April 11, 2108

Dan Garcia, left, and Brandon Contino, rehearse their pitch for the ACC InVenture Prize competition at Georgia Tech University.


Four Growers Wins Runner-up Prize, $10,000 at ACC InVenture Prize Competition

Fresh off claiming top prize in the Randall Family Big Idea Competition, the student team Four Growers captured second place prize of $10,000 at the annual ACC InVenture Prize competition on April 5 & 6.

Meanwhile, both Four Growers and team FRED represented Pitt with distinction that same weekend as the first-ever representatives from the University at the Rice Business Plan Competition, the world’s richest and largest graduate-level student startup competition.

“It has been a watershed two weeks for student innovation and entrepreneurship at Pitt. Our student entrepreneurs are now playing in the big leagues,” said Babs Carryer, Director of Education and Outreach at the Pitt Innovation Institute. “We are proud of both FRED and Four Growers for the way they communicated the passion for their ideas and for the enormous effort they have put in on top of their other student responsibilities over the past several months.”

Four Growers is developing a robotic system for harvesting tomatoes in greenhouses and FRED is designing a flexible platform for dynamic social science modeling. Four Growers had to split the team into two in order to compete in the both the ACC and Rice competitions.

For the ACC competition, each of the 15 universities in the Atlantic Coast Conference send a representative undergraduate team. The Four Growers ACC team included Brandon Contino, recently graduated from the Swanson School of Engineering, and Dan Garcia, who is currently enrolled in the Dietrich School of Arts and Sciences studying chemistry and neuroscience.

The second place finish is the first time in the ACC competition’s three years that a Pitt team has finished “in the money.”

Watch Four Growers, Pitt students, win $10,000 at the 2018 ACC InVenture Prize

Contino, who recently received his bachelor’s degree in electrical engineering at the Swanson School of Engineering, said his team has become enmeshed in the growing Pitt entrepreneurship community. They previously participated in the Pitt Startup Blitz startup weekend and the Blast Furnace student accelerator. Four Growers took the top prize of $25,000 at this year’s Randall Family Big Idea Competition.

They have incorporated Four Growers as an LLC and have been accepted into a Pittsburgh regional startup hardware accelerator AlphaLab Gear, where they will work to refine their prototype into a marketable product. Contino added that they will be soon hiring.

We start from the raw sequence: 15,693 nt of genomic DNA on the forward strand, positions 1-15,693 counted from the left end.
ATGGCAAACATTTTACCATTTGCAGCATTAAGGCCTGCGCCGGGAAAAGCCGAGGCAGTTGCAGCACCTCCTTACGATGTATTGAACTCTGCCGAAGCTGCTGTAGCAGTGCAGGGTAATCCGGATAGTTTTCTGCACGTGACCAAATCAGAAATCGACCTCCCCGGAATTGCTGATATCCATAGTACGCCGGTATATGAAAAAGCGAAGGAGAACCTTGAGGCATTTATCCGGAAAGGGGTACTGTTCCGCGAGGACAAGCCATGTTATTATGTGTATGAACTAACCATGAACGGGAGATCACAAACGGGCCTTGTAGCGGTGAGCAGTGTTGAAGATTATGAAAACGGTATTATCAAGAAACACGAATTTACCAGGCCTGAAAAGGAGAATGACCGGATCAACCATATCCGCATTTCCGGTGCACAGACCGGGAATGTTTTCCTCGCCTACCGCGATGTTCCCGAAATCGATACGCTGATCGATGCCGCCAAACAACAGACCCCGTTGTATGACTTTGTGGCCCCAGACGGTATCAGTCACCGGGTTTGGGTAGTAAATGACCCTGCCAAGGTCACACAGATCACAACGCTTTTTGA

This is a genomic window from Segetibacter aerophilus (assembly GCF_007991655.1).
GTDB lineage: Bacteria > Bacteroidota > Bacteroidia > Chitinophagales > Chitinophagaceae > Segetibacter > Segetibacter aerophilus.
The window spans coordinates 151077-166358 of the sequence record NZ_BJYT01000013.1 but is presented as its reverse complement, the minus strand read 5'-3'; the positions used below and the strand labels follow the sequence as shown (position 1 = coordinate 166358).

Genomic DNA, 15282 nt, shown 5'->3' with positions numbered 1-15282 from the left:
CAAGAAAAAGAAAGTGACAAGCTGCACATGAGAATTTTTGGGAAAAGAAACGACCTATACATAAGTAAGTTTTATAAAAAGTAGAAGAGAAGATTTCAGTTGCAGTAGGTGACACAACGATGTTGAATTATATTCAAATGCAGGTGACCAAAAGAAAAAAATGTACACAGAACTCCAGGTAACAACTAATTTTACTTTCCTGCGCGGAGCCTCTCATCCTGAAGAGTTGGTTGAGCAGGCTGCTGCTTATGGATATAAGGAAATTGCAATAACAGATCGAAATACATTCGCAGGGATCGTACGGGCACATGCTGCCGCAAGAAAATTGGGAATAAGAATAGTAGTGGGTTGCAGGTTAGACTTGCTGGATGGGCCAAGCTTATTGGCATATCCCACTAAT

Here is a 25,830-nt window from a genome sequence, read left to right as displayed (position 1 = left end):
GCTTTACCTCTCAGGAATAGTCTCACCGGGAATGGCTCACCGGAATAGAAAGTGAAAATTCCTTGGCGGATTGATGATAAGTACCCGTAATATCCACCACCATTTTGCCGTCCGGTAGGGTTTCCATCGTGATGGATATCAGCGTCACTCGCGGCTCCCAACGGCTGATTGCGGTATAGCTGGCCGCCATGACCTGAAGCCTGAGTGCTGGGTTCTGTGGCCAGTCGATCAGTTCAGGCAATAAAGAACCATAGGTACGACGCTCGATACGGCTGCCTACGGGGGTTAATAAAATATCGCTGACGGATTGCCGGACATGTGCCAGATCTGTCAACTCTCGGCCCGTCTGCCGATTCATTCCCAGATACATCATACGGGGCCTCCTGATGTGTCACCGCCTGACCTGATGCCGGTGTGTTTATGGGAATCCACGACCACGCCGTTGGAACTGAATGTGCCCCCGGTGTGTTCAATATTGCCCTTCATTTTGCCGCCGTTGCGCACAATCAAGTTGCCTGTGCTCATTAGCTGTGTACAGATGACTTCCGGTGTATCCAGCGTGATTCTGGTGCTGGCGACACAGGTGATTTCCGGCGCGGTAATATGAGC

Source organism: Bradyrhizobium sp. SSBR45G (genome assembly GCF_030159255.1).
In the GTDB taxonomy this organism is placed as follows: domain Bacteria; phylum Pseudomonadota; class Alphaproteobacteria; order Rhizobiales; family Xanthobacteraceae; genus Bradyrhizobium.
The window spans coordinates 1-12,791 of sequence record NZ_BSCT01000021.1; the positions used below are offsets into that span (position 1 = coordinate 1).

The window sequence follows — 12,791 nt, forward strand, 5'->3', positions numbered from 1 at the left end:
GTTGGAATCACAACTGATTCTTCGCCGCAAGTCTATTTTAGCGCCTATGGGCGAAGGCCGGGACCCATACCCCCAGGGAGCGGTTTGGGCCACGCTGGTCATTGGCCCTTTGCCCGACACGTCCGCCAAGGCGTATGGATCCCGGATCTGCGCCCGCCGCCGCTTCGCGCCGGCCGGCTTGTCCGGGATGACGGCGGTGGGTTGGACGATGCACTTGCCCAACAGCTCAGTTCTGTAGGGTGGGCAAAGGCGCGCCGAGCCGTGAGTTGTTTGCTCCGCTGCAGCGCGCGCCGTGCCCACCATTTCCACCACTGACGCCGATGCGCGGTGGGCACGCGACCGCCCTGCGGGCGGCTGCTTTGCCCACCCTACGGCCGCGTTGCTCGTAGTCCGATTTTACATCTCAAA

“It was a crazy busy few weeks trying to balance the business and tech activities while preparing for the competitions, but the team did a great job keeping everything on track,” Contino said. “ We are very happy to have been able to represent Pitt at these national/international competitions, and we can’t wait to see next year’s teams bring home the gold. We’d like to thank the Innovation Institute at Pitt, Project Olympus, all of our advisors, and the entire Pittsburgh startup community for supporting us and helping us get to where we are today and continually propelling us forward.”

A total of 42 teams from around the world were selected from hundreds of applicants for the Rice competition in Houston, Texas, which is open to graduate students. The Rice competition awards more than $1.5 million in cash and prizes. Four Growers made it to the semi-final round of 15 teams represented by Dan Chi of Swanson School of Engineering and Daniel Hickton of the School of Law.

The FRED team is led by John Cordier of the Graduate School of Public Health and Katz School of Business. The team finished second last October in the Kuzneski Innovation Cup competition, and also runner-up as one of Pitt’s representatives in the Pittsburgh chapter of the Product Development and Management Association (PDMA) pitch competition between Pitt and CMU last November.

In addition to competing in the Randall Family Big Idea Competition, FRED recently completed the Innovation Institute’s First Gear innovation commercialization program, which includes seed funding from the NSF I-Corps program to conduct pre-commercialization market research and customer discovery activities.

FRED’s other team members include Zach Hayes of Public Health and Katz, and Sri Kavikkal, Paige Lumley and Shan Luan, all of Katz.

The Innovation Institute announced the creation of the Big Idea Center for student entrepreneurship at the Randall Family Big Idea Competition awards ceremony on March 29, 2018. Pitt trustee Bob Randall provided the seed gift of $2 million to launch the Big Idea Center, which will include a student idea incubator space at the Innovation Institute’s facilities at the Gardner Steel Conference Center.

Opening in the 2018-19 academic year, the Big Idea center will enhance existing educational programming for budding student entrepreneurs off all levels across the University. It will also strengthen ties to the schools, clubs and other organizations across campus, as well as with the regional innovation and entrepreneurship ecosystem.